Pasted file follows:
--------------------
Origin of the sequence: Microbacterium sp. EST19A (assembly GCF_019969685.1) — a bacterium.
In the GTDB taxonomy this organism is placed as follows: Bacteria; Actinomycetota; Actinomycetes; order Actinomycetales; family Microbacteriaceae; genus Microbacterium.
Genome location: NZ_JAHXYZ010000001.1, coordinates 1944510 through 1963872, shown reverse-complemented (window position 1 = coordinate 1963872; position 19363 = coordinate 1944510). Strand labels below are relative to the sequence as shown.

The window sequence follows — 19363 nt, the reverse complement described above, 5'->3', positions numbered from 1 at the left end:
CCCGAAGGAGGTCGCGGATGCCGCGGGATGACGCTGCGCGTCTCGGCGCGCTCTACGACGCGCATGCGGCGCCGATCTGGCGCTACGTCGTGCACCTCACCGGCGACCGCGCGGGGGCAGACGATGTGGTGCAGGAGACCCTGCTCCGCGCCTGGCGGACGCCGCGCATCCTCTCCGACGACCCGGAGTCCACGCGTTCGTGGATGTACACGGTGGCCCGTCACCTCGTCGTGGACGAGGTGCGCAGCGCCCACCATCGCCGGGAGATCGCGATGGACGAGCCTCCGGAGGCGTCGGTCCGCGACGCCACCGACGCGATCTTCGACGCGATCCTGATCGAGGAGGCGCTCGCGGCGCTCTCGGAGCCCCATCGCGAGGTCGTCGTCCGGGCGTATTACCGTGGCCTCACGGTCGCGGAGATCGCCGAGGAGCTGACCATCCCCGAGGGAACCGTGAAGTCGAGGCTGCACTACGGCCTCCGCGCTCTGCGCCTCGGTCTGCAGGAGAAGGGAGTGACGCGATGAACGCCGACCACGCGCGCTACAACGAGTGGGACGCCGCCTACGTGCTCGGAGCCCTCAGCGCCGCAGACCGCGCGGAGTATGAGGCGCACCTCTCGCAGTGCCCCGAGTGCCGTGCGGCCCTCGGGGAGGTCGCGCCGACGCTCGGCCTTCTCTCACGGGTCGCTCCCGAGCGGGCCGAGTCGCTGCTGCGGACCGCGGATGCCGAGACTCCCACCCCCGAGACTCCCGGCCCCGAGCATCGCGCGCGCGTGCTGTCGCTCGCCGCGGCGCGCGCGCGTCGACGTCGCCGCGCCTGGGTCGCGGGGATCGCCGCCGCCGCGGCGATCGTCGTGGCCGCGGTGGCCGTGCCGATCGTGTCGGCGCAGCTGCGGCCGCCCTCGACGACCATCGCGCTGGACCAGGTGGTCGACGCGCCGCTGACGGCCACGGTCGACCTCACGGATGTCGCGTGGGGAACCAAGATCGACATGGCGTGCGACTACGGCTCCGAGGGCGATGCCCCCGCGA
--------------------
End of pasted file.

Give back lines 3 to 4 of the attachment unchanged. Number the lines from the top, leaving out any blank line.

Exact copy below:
Genome location: NZ_JAHXYZ010000001.1, coordinates 1944510 through 1963872, shown reverse-complemented (window position 1 = coordinate 1963872; position 19363 = coordinate 1944510). Strand labels below are relative to the sequence as shown.

The window sequence follows — 19363 nt, the reverse complement described above, 5'->3', positions numbered from 1 at the left end: